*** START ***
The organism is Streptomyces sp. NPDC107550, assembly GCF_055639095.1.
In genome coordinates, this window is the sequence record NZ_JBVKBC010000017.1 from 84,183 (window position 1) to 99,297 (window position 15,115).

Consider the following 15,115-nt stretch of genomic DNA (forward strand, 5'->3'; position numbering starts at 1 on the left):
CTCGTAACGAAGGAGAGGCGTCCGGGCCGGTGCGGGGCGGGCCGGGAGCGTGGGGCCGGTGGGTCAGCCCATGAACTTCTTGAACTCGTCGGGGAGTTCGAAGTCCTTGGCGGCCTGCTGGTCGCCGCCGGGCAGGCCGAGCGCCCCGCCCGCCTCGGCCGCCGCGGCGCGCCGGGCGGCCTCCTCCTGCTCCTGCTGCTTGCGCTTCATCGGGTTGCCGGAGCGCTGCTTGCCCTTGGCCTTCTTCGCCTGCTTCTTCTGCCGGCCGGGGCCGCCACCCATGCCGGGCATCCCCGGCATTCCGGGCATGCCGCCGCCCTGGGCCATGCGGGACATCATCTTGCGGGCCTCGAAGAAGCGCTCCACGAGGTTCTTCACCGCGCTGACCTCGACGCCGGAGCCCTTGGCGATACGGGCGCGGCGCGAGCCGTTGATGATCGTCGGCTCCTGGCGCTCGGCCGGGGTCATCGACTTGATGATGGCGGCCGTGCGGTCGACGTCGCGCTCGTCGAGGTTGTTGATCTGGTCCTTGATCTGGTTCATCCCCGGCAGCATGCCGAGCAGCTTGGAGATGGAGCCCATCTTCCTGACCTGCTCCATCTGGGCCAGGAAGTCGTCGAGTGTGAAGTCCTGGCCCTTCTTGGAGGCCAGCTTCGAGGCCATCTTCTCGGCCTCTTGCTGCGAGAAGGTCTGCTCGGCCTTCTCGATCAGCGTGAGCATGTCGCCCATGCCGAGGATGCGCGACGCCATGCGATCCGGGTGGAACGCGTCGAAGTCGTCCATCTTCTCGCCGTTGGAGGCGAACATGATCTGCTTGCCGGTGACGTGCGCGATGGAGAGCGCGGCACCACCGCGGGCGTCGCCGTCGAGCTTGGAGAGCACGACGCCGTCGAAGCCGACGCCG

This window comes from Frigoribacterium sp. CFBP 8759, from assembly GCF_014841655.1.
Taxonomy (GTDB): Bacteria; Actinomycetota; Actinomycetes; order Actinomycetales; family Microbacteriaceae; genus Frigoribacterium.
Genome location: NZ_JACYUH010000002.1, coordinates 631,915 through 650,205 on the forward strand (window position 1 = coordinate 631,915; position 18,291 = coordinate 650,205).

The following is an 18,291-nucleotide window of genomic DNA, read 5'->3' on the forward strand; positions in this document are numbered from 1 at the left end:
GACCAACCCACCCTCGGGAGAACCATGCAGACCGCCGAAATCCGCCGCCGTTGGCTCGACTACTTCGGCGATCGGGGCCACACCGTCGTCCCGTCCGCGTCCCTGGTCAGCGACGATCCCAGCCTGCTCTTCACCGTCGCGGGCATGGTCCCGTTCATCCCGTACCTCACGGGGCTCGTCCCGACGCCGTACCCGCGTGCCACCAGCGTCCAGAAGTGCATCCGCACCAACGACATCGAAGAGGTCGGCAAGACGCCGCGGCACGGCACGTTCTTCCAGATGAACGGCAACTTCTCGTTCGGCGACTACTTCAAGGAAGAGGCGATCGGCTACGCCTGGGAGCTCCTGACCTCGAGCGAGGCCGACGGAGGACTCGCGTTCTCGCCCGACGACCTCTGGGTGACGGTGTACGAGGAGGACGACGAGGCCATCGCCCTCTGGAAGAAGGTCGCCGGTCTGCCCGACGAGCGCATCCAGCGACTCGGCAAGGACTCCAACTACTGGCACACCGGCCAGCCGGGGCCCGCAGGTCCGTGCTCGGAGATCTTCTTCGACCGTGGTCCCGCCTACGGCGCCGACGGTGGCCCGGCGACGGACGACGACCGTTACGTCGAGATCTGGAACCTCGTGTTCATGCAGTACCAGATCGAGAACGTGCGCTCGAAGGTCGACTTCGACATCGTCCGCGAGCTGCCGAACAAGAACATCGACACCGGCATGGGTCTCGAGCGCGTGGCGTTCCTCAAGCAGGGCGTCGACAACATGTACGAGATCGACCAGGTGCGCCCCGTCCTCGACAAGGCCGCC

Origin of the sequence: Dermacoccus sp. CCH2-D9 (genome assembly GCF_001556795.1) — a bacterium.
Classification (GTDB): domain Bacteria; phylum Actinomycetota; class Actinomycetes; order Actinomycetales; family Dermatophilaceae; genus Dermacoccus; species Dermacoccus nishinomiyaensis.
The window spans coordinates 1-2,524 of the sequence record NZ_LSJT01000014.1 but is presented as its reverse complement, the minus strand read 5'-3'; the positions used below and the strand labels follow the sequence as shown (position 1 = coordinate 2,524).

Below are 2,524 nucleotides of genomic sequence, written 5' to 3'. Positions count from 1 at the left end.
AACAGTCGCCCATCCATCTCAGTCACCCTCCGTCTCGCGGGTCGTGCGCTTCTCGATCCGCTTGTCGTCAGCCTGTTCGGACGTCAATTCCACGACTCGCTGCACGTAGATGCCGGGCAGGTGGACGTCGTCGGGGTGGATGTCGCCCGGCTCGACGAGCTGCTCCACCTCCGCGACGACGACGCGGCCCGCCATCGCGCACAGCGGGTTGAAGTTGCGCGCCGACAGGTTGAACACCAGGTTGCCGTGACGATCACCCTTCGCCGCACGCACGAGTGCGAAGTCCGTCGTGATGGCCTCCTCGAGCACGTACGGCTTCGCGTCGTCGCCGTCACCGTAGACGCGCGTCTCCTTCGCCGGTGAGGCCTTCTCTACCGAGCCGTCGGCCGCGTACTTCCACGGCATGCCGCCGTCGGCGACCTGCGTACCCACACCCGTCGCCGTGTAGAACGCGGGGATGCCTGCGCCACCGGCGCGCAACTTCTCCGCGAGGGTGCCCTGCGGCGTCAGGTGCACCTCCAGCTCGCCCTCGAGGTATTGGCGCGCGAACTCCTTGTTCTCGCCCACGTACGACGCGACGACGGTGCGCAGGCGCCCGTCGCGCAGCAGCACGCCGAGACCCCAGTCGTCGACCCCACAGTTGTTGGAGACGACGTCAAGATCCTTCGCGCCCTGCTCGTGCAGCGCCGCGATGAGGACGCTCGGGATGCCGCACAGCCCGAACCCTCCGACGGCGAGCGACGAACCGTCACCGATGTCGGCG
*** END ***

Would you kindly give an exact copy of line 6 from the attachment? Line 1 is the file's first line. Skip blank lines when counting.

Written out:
Taxonomy (GTDB): Bacteria; Actinomycetota; Actinomycetes; order Actinomycetales; family Microbacteriaceae; genus Frigoribacterium.